Jacking Up Your Jeep - Lift LogisticsPosted in How To: Suspension Brakes on January 22, 2014 Comment (0)
So, you want to lift your Jeep? So do we. A suspension lift provides greater ground clearance, room for larger tires, and use of quality aftermarket components provides improved traction and performance off-road. But, what may seem like a relatively simple parts swap can get complicated, escalating as the lift height goes up.
Today, we’re lucky to have a wide variety of quality lift kits available for our rigs. A good number of owners have misjudged the performance result they expected to get from a simple or budget lift. If you’re looking to increase your ability in the dirt, you’re often better off spending some more dollars up front on a quality suspension. In any case, here are a few tips to consider and items you can’t leave out when doing a suspension lift.
Proper Shock Sizing
If you buy a fully engineered kit, shock sizing is typically already done for you with shocks included. However, if you’re piecing together a suspension lift or deviate from a fully prescribed kit, you won’t get the full benefit of your new suspension if you fail to size your shocks correctly. In the best case, you simply rob yourself of valuable suspension travel. In the worst case, your shocks end up being the hard limit to your suspension travel until the bodies are hammered from excessive bottoming, or pulling apart due to over-extension. Properly engineered kits can have the right matching shocks, but in many cases it may be time well spent to crawl under your rig and make some shock travel measurements before choosing the shocks you need.
Extended Brake Lines
Any time you add a lift, it’s a good bet your factory brake lines will no longer provide sufficient length at full suspension droop. If they don’t rip apart, they’ll most likely be pulled and stressed, accelerating wear to the point of failure.
For mild lifts, it may be possible to stretch the hard line downward on the frame the same distance as the lift height. This can allow you to keep the factory rubber hoses, and even avoid bleeding the brake system. Some aftermarket kits will include brake line relocation brackets for just this purpose. However, this is really only acceptable if the lift you’re installing doesn’t increase suspension travel.
Should your new system increase travel, you will need longer brake lines to accommodate more suspension travel. We generally prefer to upgrade to quality braided steel brake hoses. These consist of a Teflon inner tube surrounded by other protective layers, one of them being braided stainless steel mesh hose. The Teflon tube offers several advantages over the stock rubber hoses. It does not expand with pressure, is unaffected by high temperature, and resists deterioration with age. The outer braid is used to protect the Teflon inner tube and is usually coated with a flexible polymer.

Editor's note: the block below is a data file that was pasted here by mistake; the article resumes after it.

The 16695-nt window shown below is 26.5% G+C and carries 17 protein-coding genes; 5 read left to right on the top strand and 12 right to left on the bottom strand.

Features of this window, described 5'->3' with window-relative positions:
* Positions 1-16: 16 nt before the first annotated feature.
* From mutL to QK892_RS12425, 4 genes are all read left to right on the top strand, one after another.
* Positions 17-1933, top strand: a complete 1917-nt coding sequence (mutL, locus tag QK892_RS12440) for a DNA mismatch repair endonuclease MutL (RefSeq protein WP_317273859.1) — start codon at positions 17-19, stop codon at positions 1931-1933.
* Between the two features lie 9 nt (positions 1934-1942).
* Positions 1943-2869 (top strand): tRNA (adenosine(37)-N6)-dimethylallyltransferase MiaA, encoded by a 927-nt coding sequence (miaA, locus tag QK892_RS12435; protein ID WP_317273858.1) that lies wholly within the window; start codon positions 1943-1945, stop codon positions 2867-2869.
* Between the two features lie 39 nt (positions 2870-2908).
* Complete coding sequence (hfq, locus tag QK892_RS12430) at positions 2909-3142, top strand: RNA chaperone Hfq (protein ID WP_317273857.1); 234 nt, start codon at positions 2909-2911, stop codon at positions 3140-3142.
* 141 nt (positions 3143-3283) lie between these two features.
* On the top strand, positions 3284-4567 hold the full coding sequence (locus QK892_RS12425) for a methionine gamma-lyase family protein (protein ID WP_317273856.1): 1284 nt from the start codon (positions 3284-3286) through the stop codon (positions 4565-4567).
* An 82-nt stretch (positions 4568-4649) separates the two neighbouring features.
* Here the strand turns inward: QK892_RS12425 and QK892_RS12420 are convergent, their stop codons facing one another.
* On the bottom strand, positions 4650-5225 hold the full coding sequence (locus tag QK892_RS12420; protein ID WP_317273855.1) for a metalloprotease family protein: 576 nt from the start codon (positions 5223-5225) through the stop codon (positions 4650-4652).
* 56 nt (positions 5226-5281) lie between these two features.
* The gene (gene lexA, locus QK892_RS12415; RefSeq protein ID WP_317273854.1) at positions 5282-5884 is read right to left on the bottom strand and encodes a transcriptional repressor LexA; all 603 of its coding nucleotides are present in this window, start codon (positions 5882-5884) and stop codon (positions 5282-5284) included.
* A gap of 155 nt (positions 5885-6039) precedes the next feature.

Whenever lift is added to a solid-axle vehicle, the driveshaft angles increase. Driveshaft joints operate in greater harmony and wear longer when the joint angles are shallow. Steeper joint angles are a fact of life when we add lift, so there are some considerations to take into account as you push skyward. This effect is also exaggerated with stubby driveshafts found on the short-wheelbase rigs. Essentially, the transfer case always sits higher than the pinion shaft, so there will always be some driveline angle between the two. There are several ways to minimize the higher angles that can cause driveshaft bind under full droop. These include lowering the transfer case, rotating the pinions upward, or using ways to add driveshaft length and reduce its operating angle.
In almost all cases, adding a lift has some effect on the steering behavior—factory linkage angles have changed and the steering may no longer reach lock-to-lock, or geometry has changed and results in inconsistent steering.
When a solid-axle vehicle is lifted and the axle moves further from the frame-mounted steering box, the track bar (on linked front suspensions) and steering drag link angles rise. For mild lifts, this may not be a concern. But at some point in lift height, the steeper angle makes the track bar and drag link effectively too short and/or tie-rod ends may start to bind under full-droop. A steep angle causes the axle to push the steering linkage to one side or the other as the axle compresses or drops out, pulling the pitman arm with it.
Track bar angles can be improved by using a drop bracket on the frame end that makes the track bar angle flatter. Pitman arms at the steering box may be flat, or they may have a drop bend. A dropped pitman can help reduce the angle of the drag link after a lift is added to help minimize the effect of bump steer. A raised steering arm on the axle can also help reduce the drag link angle, but if you use a dropped pitman arm you need to add a track bar drop bracket of a similar value. In other words, use a 4-inch dropped pitman arm with a 4-inch track bar relocation bracket to keep the linkages parallel.
Along with the high priority of working safely when installing a lift kit, there are a few basics tricks that can come in handy when you’re trying to maneuver heavy suspension components in place that may require some added muscle or ingenuity. Use of one or more pairs of jackstands will allow you to solidly secure the frame while doing your work. Combined with a high-lift rolling floor jack, you can more easily adjust axle height and position to get all the suspension pieces to come together. When installing link bolts or leaf springs, a ratchet strap may come in handy to pull the axle into place. A track bar that is close to mating to its bracket may be coaxed into position by turning the tires left/right to make small adjustments for bolt alignment if the vehicle has its tires on the ground.